In a small bowl combine ketchup, soy sauce, brown sugar, mirin, Worcestershire sauce, ginger, and finely minced garlic. Stir to combine. It is best if you let the sauce rest at least 30 minutes before serving.
Katsu Pork Preparation
Cut the pork loin into thin slices.
Place each pork loin slice between some plastic wrap and gently pound out the slice. You want it to be about ¼ inch thick.
Sprinkle salt on the pork slices, cover, and place them in the refrigerator for about 1 hour. This will help the pork break down and become super juicy. You could omit this step, but the pork will come out better if you let the pork rest.
Set up a breading station with three bowls.
Place the all-purpose flour into one bowl.
Beat the eggs and 1 1/2 tablespoons of water together very well, and pour into a second bowl.
Place panko breadcrumbs into the third bowl.
Place the pork slices in the flour and coat the entire surface then shake off any excess.
Dip them into the egg wash, coat well, then shake off any excess.
Dredge them in panko breadcrumbs.
Place the coated pork slices on a wire rack.
Preheat the oven to 200 degrees.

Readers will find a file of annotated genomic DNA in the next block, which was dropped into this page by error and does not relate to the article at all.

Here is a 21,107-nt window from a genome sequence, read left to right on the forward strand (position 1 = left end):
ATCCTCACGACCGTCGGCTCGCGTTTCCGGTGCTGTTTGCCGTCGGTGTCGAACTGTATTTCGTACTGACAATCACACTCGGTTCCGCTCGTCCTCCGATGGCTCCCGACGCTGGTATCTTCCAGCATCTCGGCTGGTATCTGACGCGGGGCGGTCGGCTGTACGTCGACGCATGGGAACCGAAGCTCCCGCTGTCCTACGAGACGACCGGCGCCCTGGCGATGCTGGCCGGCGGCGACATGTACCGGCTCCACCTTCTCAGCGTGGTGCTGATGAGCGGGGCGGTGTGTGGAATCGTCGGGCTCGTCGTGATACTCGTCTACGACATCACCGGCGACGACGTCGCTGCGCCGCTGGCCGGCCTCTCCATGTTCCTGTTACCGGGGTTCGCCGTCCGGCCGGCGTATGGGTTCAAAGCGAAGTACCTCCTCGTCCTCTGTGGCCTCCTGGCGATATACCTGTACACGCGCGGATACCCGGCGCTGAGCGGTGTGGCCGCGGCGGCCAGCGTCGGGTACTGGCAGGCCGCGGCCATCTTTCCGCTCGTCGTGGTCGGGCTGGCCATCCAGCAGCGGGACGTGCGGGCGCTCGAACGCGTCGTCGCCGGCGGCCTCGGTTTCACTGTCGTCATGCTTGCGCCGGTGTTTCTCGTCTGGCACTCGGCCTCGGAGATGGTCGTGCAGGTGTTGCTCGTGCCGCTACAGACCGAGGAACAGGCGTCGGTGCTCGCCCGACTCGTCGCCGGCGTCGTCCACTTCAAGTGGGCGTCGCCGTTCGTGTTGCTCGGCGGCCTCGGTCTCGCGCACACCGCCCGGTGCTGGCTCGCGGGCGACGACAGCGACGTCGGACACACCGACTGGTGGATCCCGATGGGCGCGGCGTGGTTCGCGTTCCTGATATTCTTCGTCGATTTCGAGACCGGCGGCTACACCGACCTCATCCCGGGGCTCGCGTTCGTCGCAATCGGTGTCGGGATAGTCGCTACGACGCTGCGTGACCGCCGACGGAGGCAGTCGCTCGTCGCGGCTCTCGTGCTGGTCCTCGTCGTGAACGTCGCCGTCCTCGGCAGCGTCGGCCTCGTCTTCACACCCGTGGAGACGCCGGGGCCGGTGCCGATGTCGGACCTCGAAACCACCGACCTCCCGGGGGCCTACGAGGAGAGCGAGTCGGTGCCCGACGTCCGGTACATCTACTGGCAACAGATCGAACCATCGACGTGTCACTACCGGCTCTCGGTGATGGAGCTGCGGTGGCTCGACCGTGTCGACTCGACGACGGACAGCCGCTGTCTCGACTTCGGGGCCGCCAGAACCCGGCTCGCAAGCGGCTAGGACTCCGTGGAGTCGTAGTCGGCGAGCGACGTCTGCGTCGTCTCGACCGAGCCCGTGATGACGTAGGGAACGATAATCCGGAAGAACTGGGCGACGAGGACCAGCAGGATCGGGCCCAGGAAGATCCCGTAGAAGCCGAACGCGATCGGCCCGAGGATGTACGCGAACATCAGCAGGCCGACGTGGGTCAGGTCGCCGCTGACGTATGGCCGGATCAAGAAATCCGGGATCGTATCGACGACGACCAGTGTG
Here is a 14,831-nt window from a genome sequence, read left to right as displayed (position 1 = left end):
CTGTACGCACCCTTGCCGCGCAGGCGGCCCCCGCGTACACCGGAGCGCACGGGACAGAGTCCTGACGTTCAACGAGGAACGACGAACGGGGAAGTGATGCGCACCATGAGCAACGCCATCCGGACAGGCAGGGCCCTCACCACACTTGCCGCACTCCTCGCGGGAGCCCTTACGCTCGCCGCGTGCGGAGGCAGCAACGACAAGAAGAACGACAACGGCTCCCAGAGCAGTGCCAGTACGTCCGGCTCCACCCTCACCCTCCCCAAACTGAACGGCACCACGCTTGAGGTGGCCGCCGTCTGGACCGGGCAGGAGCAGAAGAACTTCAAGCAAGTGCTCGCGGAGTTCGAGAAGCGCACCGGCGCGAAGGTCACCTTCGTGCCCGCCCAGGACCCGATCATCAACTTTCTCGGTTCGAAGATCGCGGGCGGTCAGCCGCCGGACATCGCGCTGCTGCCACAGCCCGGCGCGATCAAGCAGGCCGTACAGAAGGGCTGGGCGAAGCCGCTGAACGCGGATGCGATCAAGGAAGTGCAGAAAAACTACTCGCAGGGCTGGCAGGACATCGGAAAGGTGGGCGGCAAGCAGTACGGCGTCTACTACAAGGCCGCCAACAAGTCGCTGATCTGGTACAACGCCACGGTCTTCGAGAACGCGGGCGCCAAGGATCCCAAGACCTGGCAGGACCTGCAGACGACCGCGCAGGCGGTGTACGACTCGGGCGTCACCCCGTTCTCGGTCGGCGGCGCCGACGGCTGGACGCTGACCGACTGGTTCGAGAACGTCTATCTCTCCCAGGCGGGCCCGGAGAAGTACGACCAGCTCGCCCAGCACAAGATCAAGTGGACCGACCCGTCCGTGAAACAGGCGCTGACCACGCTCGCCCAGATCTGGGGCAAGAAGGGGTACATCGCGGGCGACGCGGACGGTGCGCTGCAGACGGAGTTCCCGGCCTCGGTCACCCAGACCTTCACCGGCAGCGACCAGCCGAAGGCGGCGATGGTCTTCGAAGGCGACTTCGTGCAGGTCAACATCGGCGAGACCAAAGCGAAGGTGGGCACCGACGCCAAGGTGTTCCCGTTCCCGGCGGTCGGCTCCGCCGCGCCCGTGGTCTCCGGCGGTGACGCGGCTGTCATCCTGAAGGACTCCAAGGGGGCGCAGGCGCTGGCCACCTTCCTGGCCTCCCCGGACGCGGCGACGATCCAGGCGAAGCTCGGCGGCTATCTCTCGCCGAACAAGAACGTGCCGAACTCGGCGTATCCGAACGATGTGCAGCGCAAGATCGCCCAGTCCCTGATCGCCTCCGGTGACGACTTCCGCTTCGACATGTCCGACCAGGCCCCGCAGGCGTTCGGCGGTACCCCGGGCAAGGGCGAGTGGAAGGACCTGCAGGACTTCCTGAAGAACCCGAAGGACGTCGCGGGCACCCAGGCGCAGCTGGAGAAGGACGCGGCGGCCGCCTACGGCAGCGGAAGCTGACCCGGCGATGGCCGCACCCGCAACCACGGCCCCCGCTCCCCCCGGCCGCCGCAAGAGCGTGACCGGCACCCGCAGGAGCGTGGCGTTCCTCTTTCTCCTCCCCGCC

Add enough vegetable oil to coat the bottom ½ inch of either an iron skillet or a stainless steel pan and heat to 350 degrees. Your pan should be large enough not to overcrowd the pork.
Add the pork to the pan and cook for 1 to 2 minutes, just until the crust sets. Flip over and cook for another 1 to 2 minutes. Continue cooking the pork and flipping it over until it is golden brown on both sides.
Remove the cooked pork slices from the pan and place them on a clean wire rack, to drain off excess oil.
Then place them into the preheated oven to finish cooking. The pork is still rare at this point, so you should place it into the oven for 8 to 10 minutes so it finishes cooking.
When the pork is fully cooked, cut it into thin strips that you can pick up with chopsticks.
Serve with rice, tonkatsu sauce, or your favorite brown sauce.